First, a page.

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Superficial mycoses


1. Pityriasis versicolor

  1. Chronic superficial infection of stratum corneum
  2. White to brown colored lesions covered with scales
  3. Caused by lipophilic fungus Malassezia furfur  
  4. Common sites: chest, back, abdomen, neck 

Laboratory diagnosis

  1. Direct Examination: 10% KOH mount of scrapings from the lesion shows yeast cells (2-7μm) along with short curved hyphae (banana & grapes; spaghetti & meat ball appearance)
  2. Culture: On SDA overlaid with olive oil (lipophilic fungus); creamy colonies develop in 5-7 days.  

2. Piedra

  1. Fungal infection of hair, characterized by appearance of firm, irregular nodules along the hair shaft.  

a. Black piedra

  1. Caused by Piedraia hortae
  2. Discrete black, gritty, hard nodules on the hair of the scalp
  3. 10% KOH mount of the crushed nodule reveals dark septate hyphae with club shaped asci, each containing 2-8 ascospores (unique among pathogenic fungi as it produces sexual spores in the parasitic phase) 

b. White piedra

  1. Caused by Trichosporon beigelii
  2. Soft, mucilaginous, grayish nodules on the hair of genital area, beard, moustache
  3. Hair breaks at the point of infection, leaving the distal end of the hair swollen
  4. 10% KOH mount reveals mycelia which fragment into arthrospores.  

3. Tinea nigra

  1. Caused by dematiaceous fungus Exophiala werneckii
  2. Brown to black discoloration of the thickly keratinised sites such as palms and soles.
  3. 10% KOH mount shows brown septate branching hyphae and budding yeast cells (1-5μm). On SDA it forms moist, dark colored colonies. 

4. Dermatophytosis

  1. Dermatophytosis, tinea or ringworm is the most common superficial mycosis
  2. It infects keratinised tissues of the skin, hair & nails.
  3. Caused by 42 species of dermatophytes belonging to three genera:
  • Trichophyton: 24 species (infect skin, hair & nails)
  • Microsporum: 16 species (infect skin & hair)
  • Epidermophyton: 2 species (infect skin & nails)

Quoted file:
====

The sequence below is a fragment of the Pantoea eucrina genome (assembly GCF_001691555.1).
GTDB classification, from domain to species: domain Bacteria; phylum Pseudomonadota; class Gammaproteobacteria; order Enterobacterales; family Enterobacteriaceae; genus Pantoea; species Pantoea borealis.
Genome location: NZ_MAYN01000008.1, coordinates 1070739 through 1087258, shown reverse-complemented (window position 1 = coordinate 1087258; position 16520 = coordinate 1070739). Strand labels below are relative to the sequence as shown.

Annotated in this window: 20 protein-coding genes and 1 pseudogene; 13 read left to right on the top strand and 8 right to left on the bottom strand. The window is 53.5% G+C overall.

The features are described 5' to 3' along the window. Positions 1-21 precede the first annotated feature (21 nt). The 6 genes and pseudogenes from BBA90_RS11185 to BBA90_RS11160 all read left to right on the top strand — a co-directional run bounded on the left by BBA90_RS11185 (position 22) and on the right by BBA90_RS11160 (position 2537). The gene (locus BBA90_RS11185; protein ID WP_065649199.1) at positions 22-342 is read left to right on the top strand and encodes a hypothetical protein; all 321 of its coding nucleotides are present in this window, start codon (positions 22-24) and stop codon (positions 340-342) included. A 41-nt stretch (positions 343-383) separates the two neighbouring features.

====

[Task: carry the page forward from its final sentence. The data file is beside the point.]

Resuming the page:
iv. On the basis of natural habitat they are classified into three groups:

  • Geophilic: found in soil
  • Zoophilic: found in domestic or wild animals
  • Anthropophilic: found exclusively in humans

Examples of dermatophytes




T. ajelloi

T. terrestre

M. gypseum

M. nanum

E. stockdaleae

T. equinum

T.mentagrophytes var. mentagrophytes

T. verrucosum

M. canis


T. mentagrophytes var. intedigitale

T. rubrum

T. schoenlenii

T. tonsurans

T. violaceum

M. audounii

M. ferrugenium

E. floccosum

v. Secondary eruptions may occur in sensitized patients due to circulation of antigen from the primary site. It is called as dermatophytid or id reaction.


Clinically it is classified depending upon the site involved:

Clinical classification

Etiological agent

Tinea corporis

Tinea imbricata (Indian ringworm, hanuman ringworm)

T. rubrum

T. concentricum

Tinea pedis (athlete’s foot)

T. rubrum, T. mentagrophytes

Tinea capitis



Trichophyton spp., Microsporum spp.

T. verrucosum, T. mentagrophytes

T. schoenlenii, T. violaceum, M. gypseum

Tinea cruris (jock itch)

E. floccosum, T. rubrum, T. mentagrophytes

Tinea barbae (barbers itch)

T. rubrum, T. mentagrophytes

Tinea unguium (nail)

T. rubrum, T. mentagrophytes

Tinea manum (hands)

T. rubrum, E. floccosum


vi. Two types of hair invasion are seen with dermatophytes:

  • Ectothrix: arthroconidia appear as sheath on the surface of the hair shaft.
  • Endothrix: arthrospores formation occurs occurs entirely within the hair completely filling the hair shaft.



T. mentagrophytes

T. rubrum

T. verrucosum

M. canis

M. gypseum

M. audouinii

T. schoenlenii

T. tonsurans

T. violaceum


  1. Laboratory diagnosis:
  • KOH wet mount: branching hyaline mycelium, arthrospores formation.
  • Culture: grow on SDA. Septate hyaline hyphae, microconidia and macroconidia. The differentiation of three genera based on the nature of macroconidia.

Characteristics of dermatophyte macroconidia




No. of septations

Thickness of wall

Surface of wall

Manner of attachment


Boat shaped







Pencil shaped







Club shaped





Groups of



Test to differentiate T. mentagrophytes from T. rubrum

  1. T mentagrophytes urease +ve
  2. T rubrum produce deep red pigment on corn meal agar
  3. In vitro hair perforation test positive with T. mentagrophytes

b. Hair perforation test:

  1. Filter paper soaked in distilled water
  2. Sterilized prepubertal / infant hair
  3. Inoculate the hair, incubate for four weeks at 25°C
  4. Wet mount: conical perforation of the hair shaft
  5. T. mentagrophytes & M. canis (+); T. rubrum & M. equinum (-) 

c. Urease test:

  1. Christensen’s urea agar inoculated
  2. Incubated at room temperature for 5 days
  3. T. mentagrophytes (+) & T. rubrum (-)

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